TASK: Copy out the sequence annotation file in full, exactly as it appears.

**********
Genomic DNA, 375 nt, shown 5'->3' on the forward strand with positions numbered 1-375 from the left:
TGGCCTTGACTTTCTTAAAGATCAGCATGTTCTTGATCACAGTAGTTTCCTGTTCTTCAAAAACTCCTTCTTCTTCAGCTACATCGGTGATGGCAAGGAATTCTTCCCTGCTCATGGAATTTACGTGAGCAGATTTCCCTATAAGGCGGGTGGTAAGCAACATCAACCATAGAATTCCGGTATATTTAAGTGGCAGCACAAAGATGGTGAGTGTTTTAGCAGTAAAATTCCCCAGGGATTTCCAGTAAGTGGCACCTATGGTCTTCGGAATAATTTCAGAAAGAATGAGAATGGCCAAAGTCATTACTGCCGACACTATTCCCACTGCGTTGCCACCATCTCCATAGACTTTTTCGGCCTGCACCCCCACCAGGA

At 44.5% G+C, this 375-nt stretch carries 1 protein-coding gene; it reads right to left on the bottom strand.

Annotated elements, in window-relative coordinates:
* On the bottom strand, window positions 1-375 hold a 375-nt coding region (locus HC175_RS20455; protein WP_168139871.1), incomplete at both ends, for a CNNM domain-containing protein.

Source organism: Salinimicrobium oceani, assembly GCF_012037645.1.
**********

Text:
Genomic DNA, 375 nt, shown 5'->3' on the forward strand with positions numbered 1-375 from the left:
TGGCCTTGACTTTCTTAAAGATCAGCATGTTCTTGATCACAGTAGTTTCCTGTTCTTCAAAAACTCCTTCTTCTTCAGCTACATCGGTGATGGCAAGGAATTCTTCCCTGCTCATGGAATTTACGTGAGCAGATTTCCCTATAAGGCGGGTGGTAAGCAACATCAACCATAGAATTCCGGTATATTTAAGTGGCAGCACAAAGATGGTGAGTGTTTTAGCAGTAAAATTCCCCAGGGATTTCCAGTAAGTGGCACCTATGGTCTTCGGAATAATTTCAGAAAGAATGAGAATGGCCAAAGTCATTACTGCCGACACTATTCCCACTGCGTTGCCACCATCTCCATAGACTTTTTCGGCCTGCACCCCCACCAGGA

At 44.5% G+C, this 375-nt stretch carries 1 protein-coding gene; it reads right to left on the bottom strand.

Annotated elements, in window-relative coordinates:
* On the bottom strand, window positions 1-375 hold a 375-nt coding region (locus HC175_RS20455; protein WP_168139871.1), incomplete at both ends, for a CNNM domain-containing protein.

Source organism: Salinimicrobium oceani, assembly GCF_012037645.1.